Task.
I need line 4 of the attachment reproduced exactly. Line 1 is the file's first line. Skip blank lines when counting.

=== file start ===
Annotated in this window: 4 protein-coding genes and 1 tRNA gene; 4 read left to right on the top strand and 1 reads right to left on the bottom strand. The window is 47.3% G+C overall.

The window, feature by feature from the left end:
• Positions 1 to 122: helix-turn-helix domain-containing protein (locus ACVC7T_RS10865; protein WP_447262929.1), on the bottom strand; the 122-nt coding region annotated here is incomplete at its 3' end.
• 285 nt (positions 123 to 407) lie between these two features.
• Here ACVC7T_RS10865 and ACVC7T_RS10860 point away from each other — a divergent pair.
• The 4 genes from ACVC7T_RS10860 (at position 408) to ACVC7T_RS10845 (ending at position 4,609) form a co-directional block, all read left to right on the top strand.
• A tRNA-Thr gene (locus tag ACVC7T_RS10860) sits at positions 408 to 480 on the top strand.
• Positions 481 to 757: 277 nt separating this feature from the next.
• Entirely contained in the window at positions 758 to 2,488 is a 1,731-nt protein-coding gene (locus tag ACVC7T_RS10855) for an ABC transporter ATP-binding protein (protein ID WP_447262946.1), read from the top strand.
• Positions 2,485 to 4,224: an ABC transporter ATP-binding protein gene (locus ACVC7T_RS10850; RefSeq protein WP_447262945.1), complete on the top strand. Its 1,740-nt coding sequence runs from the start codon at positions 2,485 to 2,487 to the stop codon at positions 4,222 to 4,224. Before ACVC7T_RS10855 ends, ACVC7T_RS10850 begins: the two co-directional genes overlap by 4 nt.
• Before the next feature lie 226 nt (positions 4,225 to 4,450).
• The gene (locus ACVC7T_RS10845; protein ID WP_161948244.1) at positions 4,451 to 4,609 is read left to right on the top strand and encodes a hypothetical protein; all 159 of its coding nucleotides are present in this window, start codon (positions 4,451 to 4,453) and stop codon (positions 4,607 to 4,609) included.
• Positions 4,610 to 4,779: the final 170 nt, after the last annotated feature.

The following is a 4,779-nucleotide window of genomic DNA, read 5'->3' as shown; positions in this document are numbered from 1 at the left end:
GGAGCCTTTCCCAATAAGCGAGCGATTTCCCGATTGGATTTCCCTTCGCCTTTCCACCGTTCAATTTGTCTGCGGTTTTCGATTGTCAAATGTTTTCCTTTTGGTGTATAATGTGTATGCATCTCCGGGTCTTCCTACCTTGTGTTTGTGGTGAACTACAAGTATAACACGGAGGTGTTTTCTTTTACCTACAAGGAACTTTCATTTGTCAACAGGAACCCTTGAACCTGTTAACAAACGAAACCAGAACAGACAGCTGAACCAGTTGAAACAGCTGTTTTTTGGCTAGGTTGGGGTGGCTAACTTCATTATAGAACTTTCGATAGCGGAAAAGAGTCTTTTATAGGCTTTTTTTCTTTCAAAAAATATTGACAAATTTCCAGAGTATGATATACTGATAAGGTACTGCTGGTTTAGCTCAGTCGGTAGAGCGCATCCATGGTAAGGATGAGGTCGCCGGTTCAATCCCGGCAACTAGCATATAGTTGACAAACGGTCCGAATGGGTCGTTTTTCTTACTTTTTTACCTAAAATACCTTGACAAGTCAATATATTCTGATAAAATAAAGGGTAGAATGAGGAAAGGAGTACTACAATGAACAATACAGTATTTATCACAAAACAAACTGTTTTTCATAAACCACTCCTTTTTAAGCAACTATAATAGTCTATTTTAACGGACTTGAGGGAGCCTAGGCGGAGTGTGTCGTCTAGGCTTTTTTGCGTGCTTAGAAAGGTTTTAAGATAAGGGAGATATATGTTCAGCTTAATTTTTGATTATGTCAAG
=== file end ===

• 285 nt (positions 123 to 407) lie between these two features.